Contrary to the mainstream media, it is obvious the typical family is not participating in this Wall Street stock rally party.  Why?  First, many barely have enough to save to begin with.  1 out of 3 Americans do not have a cent for retirement.  We also have chronically high unemployment:

long-term unemployment

The above chart doesn’t highlight the entire picture because many people have flat out fallen off the unemployment radar as demonstrated by our civilian-participation ratio:

civilian pop ratio

So what gives with the long-term unemployment dropping?  A few things:

-People have given up looking for work

-Many have fallen off extended unemployment benefit programs

-Many are back in school to re-tool (many unfortunately are racking up student debt for worthless degrees from predatory schools)

-Many that lost good paying jobs are now “fully” employed with lower paying jobs

That is why overall household income has fallen in spite of the “raging” bull stock market since 2009:

So the cycle continues and this story will likely garner an ADHD approved segment on the nightly news.  Even though this should be the main issue of the campaign, that is the health of our economy and our middle class, it will be filed away in the back pockets of mainstream media news rooms to make room for more car ads and advertising friendly shows to get Americans back on that consumption hamster wheel.  By the time people wake up from this slumber there will be no middle class.  The propaganda on the media tries to program people to feel guilty about having affordable quality education, access to healthcare, and the ability to purchase a home without going into hock for the rest of their lives.  Apparently what was once considered staples of the middle class is now washed away in the honor of “global competition” while major financial institutions are protected under the shield of government welfare and major paydays for CEOs.  Austerity for you and social welfare for those who know how to work the system.  As the net worth data highlights, not everyone is hurting from this new austerity world.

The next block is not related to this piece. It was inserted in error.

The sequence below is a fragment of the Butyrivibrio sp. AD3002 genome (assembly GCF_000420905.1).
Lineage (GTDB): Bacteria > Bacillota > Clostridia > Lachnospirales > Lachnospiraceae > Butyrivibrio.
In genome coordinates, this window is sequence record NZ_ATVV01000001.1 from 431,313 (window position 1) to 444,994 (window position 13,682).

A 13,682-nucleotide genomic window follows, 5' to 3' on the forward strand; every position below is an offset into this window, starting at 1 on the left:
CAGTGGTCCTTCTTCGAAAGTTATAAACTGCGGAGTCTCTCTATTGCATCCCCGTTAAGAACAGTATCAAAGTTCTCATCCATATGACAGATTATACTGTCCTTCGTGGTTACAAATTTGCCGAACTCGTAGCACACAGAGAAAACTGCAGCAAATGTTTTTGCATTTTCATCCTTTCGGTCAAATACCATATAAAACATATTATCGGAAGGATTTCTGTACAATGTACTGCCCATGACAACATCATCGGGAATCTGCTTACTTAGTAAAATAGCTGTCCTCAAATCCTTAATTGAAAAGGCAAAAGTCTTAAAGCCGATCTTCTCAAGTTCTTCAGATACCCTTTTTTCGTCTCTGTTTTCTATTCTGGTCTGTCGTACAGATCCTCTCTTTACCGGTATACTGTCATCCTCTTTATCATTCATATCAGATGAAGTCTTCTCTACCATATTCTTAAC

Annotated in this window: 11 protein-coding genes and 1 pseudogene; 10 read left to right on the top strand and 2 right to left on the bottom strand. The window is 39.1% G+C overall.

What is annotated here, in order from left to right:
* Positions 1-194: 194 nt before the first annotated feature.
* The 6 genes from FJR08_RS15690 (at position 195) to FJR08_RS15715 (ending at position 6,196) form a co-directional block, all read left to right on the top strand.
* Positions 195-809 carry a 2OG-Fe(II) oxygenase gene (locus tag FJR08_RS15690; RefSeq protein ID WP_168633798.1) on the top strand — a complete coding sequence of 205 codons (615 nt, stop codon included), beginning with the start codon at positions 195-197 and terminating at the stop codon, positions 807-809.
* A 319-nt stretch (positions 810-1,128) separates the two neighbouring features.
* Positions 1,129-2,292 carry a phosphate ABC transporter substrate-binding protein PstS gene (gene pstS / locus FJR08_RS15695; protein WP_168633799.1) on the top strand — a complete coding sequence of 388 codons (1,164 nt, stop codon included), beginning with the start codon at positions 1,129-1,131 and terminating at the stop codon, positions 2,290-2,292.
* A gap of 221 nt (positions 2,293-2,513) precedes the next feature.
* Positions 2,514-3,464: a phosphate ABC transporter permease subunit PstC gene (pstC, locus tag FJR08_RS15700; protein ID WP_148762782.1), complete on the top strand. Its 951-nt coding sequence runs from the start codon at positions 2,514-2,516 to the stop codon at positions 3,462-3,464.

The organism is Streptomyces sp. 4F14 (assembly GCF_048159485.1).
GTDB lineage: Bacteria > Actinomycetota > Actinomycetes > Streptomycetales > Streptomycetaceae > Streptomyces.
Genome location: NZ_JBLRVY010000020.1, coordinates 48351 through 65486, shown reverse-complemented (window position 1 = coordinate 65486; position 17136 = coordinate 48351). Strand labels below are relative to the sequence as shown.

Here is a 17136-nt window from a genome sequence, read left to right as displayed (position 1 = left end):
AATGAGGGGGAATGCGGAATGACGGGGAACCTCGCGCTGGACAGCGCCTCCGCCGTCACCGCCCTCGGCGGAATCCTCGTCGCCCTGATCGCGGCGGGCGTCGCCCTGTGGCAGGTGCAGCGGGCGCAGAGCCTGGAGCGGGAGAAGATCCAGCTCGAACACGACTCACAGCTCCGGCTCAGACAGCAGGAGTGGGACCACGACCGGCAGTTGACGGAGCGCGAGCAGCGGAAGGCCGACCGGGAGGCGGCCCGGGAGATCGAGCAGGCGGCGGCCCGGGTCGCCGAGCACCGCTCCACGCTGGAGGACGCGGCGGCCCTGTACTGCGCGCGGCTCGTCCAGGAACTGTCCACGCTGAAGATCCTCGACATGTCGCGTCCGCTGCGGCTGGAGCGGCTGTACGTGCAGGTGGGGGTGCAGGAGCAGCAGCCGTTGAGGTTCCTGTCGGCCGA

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5 Comments on this post


  1. Ken said:

    Capitalism as we know it is on it’s final legs, speculation, usury, monopolies and 10’s of thousands of odious laws. A central controlled economy with the biggest government the world has ever known, controlled by internationalists, in other words the New World Order as the controlling few put it, is rather well established.